Northport is historically an agricultural area and while many students are touched by agriculture they don’t think about it beyond the family farm. Non-farm students may not have an agricultural experience at home because busy schedules often preclude a home garden. So, the Northport Public School hoop house provides an opportunity for elementary school students, no matter where they live, to have a hands-on learning experience with growing food.
The school’s hoop house was built three or four years ago and a look at the pictures in this post show that it has produced a veritable jungle of great plants. What you can’t see as easily is the pride that the students take in growing these plants. Spring and summer produce varieties include lettuce, mixed greens, Swiss chard, cilantro, mint, sage, and tomatoes.
While NAHA tour participants will see the hoop house in mid-summer, when the spring plantings have become lush, a fall project is already planned. At the beginning of October, students will plant radishes, beets, and carrots – all things that will be used by the school kitchen cafeteria for “Try It Local Mondays.”
Creating the hoop house was the task of teacher Corrine Wetherbee. She worked with Bill Watson of SEEDs, a Traverse City based non-profit that focuses on providing local solutions to global issues. Corrine applied for a grant and then worked with the SEEDs Youth Work Group to build the hoop house at the school.
Because this is an educational project, the science education has naturally spilled over into the classroom where students also grow seeds in pots. The students are responsible for watering and harvesting and their reward is a lunch that includes what they’ve grown served up as pesto or in smoothies. An extra bonus is that each student gets a recipe to take home with them.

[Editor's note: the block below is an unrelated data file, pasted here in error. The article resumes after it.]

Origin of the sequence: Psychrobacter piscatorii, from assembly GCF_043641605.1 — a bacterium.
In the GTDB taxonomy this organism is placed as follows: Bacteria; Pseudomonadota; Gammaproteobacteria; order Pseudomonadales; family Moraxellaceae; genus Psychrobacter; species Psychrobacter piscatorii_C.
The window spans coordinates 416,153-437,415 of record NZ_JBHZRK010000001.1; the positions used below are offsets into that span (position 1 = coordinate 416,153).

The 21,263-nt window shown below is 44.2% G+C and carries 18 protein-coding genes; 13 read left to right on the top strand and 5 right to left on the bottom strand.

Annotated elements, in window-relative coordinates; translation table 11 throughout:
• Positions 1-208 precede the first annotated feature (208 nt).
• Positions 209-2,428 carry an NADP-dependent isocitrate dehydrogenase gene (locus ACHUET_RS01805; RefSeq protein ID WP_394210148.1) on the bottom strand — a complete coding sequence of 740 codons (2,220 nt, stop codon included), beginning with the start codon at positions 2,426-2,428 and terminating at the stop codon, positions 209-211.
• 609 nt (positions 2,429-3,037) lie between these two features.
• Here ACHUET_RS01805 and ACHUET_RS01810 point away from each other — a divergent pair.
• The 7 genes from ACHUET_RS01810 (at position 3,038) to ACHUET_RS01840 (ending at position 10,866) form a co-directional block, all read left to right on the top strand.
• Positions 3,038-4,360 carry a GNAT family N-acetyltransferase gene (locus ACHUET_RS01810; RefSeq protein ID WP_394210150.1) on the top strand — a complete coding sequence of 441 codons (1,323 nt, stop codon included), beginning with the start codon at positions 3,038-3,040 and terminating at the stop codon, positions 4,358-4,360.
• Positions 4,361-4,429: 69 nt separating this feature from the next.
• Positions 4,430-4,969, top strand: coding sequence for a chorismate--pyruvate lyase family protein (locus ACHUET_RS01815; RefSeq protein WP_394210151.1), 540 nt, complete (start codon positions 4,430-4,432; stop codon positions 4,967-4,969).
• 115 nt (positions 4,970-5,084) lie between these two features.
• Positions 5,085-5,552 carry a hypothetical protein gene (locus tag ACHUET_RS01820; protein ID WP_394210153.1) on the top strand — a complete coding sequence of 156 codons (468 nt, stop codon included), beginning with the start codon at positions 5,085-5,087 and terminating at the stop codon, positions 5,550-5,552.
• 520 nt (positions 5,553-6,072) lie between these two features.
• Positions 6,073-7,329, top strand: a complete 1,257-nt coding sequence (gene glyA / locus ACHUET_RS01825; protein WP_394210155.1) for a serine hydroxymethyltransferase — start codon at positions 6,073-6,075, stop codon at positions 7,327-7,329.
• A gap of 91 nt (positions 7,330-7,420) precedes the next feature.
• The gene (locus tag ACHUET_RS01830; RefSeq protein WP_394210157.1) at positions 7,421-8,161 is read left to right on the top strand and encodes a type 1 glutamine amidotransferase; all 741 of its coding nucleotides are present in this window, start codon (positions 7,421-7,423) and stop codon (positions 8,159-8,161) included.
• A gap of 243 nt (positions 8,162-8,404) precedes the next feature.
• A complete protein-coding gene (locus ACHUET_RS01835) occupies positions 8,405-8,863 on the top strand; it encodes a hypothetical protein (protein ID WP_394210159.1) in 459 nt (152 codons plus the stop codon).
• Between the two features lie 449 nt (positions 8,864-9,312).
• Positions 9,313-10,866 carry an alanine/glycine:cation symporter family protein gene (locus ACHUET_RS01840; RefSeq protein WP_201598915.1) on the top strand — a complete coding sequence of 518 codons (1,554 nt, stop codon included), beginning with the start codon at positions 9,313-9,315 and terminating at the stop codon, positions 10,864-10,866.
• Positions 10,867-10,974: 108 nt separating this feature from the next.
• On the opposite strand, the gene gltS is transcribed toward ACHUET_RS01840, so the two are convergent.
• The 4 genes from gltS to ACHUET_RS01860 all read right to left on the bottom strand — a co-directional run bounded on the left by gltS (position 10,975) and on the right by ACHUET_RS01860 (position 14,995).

To do the cafeteria taste tests of new foods, the school works with the Traverse Bay Area Intermediate School District and Terra Bogart, a nutrition facilitator from TBAISD. Terra also provides monthly cooking classes and leads the hoop house planting. It’s all part of the TBAISD Farm to School program.
Outside of school Corrine encourages parents and grandparents to read with their children about gardens and gardening and also to share generational stories about their own gardening experiences. It encourages, she says, the hands-on activity that growing plants requires.
The Northport Public School Hoop House is located on Nagonaba Street across from Bethany Lutheran Church and just east of High Street. It will be one of eight gardens on the Northport Area Heritage Association’s fundraising tour on July 31. The tour, which runs from 10 a.m. to 4 p.m., is $25. Students and children are free. Tickets are available at the Pennington Collection, Tamarack Gallery and the Northport Museum or they can be purchased the day of the tour at the various gardens.